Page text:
Spring has arrived, trees are blossoming all around, and then it’s almost time for asparagus. Roasted asparagus, asparagus salad, and -of course! – asparagus risotto. But we’re not entirely there yet. When I checked last week, our supermarket only had asparagus on offer with serious mileage attached. So I decided to wait until local green asparagus becomes available – which is like anytime now – and to cook a leek risotto instead, which, in fact, as far as I’m concerned, is every bit(e) as good and is, with its hint of lemon and thyme, equally capable of conveying a decent sense of spring.
Lemon, thyme, leek and peas make a pretty good combo, and it’s a child-friendly one on top of that. I remember that as a tiny one-year-old, my son would amaze me each time, eating no less than three portions of this risotto. It’s a dish he now, 6 years later, still loves. And so does his sister.
leek-pea risotto with lemon & thyme
- 2 TB olive oil
- 2,5 dl or 1 cup arborio rice
- 2 leeks (white parts; don’t discard the green parts: chop finely, wash thoroughly, and freeze for later use in e.g. soup)
- 0,8 dl or 1/3 white wine
- 6-7 dl (or 2,5 cups) vegetable stock (adjust the quantity to your need)
- 1 garlic clove
- 1 tsp thyme
- 1 tsp salt (or more)
- 0,5 tsp freshly cracked black pepper
- 1,8 dl or 3/4 cup frozen peas
- 1 TB lemon juice (I usually have some lemons at hand in the freezer – next to fresh ones -, and you can just grate frozen lemon too, both the zest and the fruit itself)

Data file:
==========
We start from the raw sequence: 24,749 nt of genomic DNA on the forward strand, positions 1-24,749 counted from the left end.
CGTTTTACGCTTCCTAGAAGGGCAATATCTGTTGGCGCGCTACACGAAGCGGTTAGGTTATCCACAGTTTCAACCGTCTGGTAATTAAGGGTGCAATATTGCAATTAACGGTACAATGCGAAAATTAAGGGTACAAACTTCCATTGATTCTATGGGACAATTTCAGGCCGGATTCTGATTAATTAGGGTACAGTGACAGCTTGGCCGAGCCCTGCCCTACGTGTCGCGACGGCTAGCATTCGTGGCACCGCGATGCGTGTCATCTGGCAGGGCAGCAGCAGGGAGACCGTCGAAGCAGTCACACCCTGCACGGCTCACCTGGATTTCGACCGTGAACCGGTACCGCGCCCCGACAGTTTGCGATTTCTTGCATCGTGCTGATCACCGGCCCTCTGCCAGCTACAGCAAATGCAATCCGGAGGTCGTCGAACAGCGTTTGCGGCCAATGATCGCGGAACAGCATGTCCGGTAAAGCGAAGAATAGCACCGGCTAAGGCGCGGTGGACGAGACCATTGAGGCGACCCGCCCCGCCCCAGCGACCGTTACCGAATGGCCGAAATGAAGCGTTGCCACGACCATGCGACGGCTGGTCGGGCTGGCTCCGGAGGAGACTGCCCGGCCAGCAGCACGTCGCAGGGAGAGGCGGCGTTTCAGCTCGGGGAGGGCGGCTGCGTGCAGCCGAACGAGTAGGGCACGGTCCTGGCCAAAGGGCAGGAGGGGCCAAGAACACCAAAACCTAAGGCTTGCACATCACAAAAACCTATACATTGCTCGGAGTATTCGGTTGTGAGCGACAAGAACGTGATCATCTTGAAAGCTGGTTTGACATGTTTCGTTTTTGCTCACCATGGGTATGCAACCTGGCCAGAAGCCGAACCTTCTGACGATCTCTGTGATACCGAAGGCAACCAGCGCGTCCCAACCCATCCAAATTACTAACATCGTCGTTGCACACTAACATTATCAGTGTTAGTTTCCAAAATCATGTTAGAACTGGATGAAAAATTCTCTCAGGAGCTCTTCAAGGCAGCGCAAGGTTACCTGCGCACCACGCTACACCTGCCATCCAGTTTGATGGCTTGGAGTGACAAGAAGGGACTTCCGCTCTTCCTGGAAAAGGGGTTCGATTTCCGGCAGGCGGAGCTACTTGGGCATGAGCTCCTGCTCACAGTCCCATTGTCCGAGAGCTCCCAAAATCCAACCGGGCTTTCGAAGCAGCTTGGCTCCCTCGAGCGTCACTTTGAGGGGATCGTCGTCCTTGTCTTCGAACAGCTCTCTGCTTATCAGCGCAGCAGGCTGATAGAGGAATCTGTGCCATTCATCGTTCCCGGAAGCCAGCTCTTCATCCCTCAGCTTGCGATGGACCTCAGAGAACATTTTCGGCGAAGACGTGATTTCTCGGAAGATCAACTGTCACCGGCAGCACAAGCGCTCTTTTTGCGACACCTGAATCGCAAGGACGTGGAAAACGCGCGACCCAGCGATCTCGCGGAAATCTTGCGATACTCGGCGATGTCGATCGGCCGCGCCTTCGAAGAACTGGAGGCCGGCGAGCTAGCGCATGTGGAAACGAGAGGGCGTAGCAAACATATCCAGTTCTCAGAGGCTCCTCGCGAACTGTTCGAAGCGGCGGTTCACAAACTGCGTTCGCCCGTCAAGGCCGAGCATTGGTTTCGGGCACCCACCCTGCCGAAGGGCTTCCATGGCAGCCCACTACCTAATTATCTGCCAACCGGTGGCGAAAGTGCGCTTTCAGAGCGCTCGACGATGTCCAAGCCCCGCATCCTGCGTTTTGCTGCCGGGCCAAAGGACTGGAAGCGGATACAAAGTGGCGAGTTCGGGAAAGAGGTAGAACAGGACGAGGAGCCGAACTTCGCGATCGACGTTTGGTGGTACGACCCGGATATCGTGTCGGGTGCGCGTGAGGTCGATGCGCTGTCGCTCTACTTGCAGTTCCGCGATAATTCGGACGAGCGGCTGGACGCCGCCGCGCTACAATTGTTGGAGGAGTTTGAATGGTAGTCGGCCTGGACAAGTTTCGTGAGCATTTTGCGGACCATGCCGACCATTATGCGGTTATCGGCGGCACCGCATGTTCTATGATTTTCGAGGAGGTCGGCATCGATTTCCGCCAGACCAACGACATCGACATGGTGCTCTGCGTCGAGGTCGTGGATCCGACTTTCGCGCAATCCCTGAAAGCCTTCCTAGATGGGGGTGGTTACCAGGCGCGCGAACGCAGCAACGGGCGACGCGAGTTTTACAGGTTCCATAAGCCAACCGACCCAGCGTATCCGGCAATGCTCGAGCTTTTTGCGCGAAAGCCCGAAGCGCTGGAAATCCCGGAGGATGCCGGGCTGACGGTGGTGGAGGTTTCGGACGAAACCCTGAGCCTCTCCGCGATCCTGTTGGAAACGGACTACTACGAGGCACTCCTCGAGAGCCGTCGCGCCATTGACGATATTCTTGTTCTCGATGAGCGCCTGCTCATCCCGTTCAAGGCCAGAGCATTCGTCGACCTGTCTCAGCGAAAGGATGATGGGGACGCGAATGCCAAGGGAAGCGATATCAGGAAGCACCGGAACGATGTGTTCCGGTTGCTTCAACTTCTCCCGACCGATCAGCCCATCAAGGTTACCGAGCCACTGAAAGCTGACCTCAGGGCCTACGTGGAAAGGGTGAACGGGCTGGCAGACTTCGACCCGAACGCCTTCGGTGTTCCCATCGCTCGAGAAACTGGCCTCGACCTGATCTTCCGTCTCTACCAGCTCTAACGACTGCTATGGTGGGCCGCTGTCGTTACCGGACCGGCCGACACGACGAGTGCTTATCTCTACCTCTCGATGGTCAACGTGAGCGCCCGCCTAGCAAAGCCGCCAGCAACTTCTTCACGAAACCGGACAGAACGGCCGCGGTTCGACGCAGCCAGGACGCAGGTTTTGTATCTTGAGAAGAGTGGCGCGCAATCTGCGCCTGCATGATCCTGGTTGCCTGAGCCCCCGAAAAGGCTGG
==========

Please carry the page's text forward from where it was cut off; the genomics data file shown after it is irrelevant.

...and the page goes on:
- 3 TB nutritional yeast, also called nooch amongst vegans 🙂 (make sure to use a decent brand, as taste varies greatly from brand to brand, and whereas some types are really awesome, others may be downright disgusting (at least according to my experience). I like the nooch from Vitam, but totally avoid the Rapunzel brand, for instance, which ironically is most widely available where I live.)
- Heat the oil and add the arborio rice. Stir until the rice is translucent.
- Add the wine, and when the wine has evaporated, move over to the leeks and some of the stock (not all of the stock, as you’ll be adding it in batches), as well as the garlic, thyme, salt and black pepper.
- Stir until all liquid has been absorbed, then add some more. Repeat this process until all stock has been used, or until the rice has softened completely. Mind that the rice should not become mushy, but should still have some bite. If the rice needs more liquid, then add some more water, until the risotto has reached the consistency you’re looking for.
- Bring to taste with lemon juice (or grated lemon, see ingredients), nutritional yeast, and perhaps more salt and pepper if you like. If you’re a fan of vegan parmezan (I am not ashamed to admit that I am!), you can of course cover your risotto with a decent layer of grated vegan parmezan. But if you’re not, or if you can’t get your hands on some where you live, then never mind: this risotto will do what it promises without the parm just as well :-).